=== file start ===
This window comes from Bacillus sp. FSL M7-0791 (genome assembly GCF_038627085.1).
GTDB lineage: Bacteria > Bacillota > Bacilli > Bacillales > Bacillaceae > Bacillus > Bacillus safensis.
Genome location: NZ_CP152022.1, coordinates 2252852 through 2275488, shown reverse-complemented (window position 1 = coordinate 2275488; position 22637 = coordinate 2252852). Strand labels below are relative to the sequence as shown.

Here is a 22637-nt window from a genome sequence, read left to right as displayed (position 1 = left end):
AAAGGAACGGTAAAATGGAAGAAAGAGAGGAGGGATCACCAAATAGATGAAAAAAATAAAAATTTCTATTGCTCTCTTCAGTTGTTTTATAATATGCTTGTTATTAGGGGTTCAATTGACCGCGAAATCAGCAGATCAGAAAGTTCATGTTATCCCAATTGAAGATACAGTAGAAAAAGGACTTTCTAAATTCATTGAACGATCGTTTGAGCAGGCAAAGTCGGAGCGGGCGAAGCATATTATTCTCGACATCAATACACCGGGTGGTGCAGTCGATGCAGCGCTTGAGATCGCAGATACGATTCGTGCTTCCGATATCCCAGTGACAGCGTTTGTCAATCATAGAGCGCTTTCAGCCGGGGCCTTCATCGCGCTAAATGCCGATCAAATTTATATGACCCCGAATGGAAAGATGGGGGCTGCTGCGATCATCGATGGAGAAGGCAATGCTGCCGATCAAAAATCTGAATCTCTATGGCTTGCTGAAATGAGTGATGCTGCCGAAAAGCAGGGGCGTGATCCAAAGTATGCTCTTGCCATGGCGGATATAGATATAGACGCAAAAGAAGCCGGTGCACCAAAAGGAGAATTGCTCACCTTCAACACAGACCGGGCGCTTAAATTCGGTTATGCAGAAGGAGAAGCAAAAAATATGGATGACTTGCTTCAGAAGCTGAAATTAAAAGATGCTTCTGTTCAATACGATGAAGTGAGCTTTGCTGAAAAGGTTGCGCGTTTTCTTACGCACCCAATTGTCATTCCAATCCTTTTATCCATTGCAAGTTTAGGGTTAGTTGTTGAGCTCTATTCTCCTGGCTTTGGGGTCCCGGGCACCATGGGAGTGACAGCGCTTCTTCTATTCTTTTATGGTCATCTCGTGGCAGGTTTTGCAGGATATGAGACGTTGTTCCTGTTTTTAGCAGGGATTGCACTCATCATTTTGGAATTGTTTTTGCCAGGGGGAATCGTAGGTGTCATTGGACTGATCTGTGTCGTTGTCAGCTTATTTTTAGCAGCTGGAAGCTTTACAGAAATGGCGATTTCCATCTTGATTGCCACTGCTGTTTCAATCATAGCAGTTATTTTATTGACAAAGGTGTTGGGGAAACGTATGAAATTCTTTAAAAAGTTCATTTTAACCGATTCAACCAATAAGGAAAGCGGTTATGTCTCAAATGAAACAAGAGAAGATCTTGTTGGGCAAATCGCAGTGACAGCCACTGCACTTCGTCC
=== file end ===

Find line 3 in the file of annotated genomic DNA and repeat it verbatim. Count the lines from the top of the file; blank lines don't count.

Genome location: NZ_CP152022.1, coordinates 2252852 through 2275488, shown reverse-complemented (window position 1 = coordinate 2275488; position 22637 = coordinate 2252852). Strand labels below are relative to the sequence as shown.